Flicker Optoretinography (f-ORG)

For many years visual inspection of fundus photography [1] and examination of images acquired with optical coherence tomography (OCT) [2] have been used by ophthalmologists for eye disease diagnosis and monitoring therapy progress thanks to their ability to detect morphological changes in the retina. However, imaging the morphological manifestation of retinal diseases alone does not provide sufficient information on the loss of functionality of retinal neurons.

Over a decade ago, it was shown that optical coherence tomography (OCT) can detect small changes in the intensity of infrared light reflected from animal retinas in vitro [3,4] and in vivo [5] occurring after simultaneous stimulation with visible light. These findings laid the foundations for the development of optoretinography (ORG) [6], a method that measures photoreceptors’ response to light, thus giving a possibility for obtaining information about the functionality of retinal neurons.

At ICTER, we work on both ORG with a single pulse and flicker stimulation of the retina [7]. To acquire the ORG data, we use a Spatio-Temporal Optical Coherence-Tomography (STOC-T) [8] that records 3-D volumetric retina images within a few milliseconds each. After data processing, we extract the ORG signals by tracking subtle changes in the retina occurring between inner and outer photoreceptor junction (IS/OS) and the cone outer segment tips (COST). Fig. (a). presents the source of the ORG signal on an exemplary tomographic image of a human retina.

Exemplary results showing dark-adapted retinas’ responses to single pulse light stimulus are shown in Fig. (b) and (c). The (b) presents a spatially averaged ORG signal in function of time for uniformly distributed stimulus. The (c) shows the maximum amplitude of the ORG signal across imaged part of the retina surface in response to a projected pattern (letter E).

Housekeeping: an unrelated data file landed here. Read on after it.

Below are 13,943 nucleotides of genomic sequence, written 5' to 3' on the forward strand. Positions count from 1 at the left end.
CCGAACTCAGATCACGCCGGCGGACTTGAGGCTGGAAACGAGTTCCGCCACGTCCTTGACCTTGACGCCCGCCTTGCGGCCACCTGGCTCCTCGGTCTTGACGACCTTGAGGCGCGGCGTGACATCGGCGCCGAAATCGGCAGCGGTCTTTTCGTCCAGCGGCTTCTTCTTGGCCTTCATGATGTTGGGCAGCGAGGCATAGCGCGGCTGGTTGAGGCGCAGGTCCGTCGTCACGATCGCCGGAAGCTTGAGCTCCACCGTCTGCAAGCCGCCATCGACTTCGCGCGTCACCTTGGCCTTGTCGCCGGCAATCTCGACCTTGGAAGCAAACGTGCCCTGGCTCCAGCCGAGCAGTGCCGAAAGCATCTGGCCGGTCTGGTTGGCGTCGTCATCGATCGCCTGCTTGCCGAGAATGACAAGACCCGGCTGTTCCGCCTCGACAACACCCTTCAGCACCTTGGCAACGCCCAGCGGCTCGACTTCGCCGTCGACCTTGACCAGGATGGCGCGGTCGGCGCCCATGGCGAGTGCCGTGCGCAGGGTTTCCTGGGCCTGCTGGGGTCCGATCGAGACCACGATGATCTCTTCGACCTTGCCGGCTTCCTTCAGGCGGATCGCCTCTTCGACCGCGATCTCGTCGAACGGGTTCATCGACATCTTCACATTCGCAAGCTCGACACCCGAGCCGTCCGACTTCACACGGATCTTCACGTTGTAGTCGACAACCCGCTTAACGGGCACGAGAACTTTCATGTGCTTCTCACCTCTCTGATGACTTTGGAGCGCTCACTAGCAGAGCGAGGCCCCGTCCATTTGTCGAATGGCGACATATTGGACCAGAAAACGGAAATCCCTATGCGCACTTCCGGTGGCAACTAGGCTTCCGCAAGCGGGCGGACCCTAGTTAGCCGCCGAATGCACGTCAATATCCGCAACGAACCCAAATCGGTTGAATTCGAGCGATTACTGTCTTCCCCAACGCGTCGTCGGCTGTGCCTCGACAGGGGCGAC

In the f-ORG experiments, which are the main subject of our works, a flickering light is used to stimulate the retina. First, such a study was performed by Schmoll et al. and measured photoreceptors’ response to a 5 Hz flicker [9], while, more recently, the group from Lübeck measured the response to different flicker frequencies (between 1 Hz and 6.6 Hz) [10].

Our f-ORG methodology allows for measuring retinas’ responses in a broader range of frequencies and mapping the photoreceptors’ response to a flickering light across the retinas’ surfaces. Exemplary results of measured frequency characteristics of the responses in four healthy human subjects are presented in Fig. (d). While an example of a spatially detected retina’s response to a DMD patterned stimulus with strips of light flickering at different frequencies is presented in Fig. (e).

Text: Sławomir Tomczewski, PhD, e-mail: stomczewski@ichf.edu.pl.


Sławomir Tomczewski, PhD

Piotr Węgrzyn, MSc

Dawid Borycki, PhD habil.

Egidijus Auksorius, PhD

Maciej Wielgo, MSc

Prof. Maciej Wojtkowski

Andrea Curatolo, PhD

Keywords: Optical Coherence Tomography, STOC-T, OCT, Optoretinography, Flicker ORG.


  1. V. J. Srinivasan, M. Wojtkowski, J. G. Fujimoto, and J. S. Duker, “In vivo measurement of retinal physiology with high-speed ultrahigh-resolution optical coherence tomography,” Opt. Lett. 31, 2308 (2006).
  2. S. Tomczewski, P. Węgrzyn, D. Borycki, E. Auksorius, M. Wojtkowski, and A. Curatolo, “Light-adapted flicker optoretinograms captured with a spatio-temporal optical coherence-tomography (STOC-T) system,” Biomed. Opt. Express 13, 2186 (2022).
  3. E. Auksorius, D. Borycki, P. Wegrzyn, B. L. Sikorski, K. Lizewski, I. Zickiene, M. Rapolu, K. Adomavicius, S. Tomczewski, and M. Wojtkowski, “Spatio-Temporal Optical Coherence Tomography provides full thickness imaging of the chorioretinal complex,” iScience 25, 105513 (2022).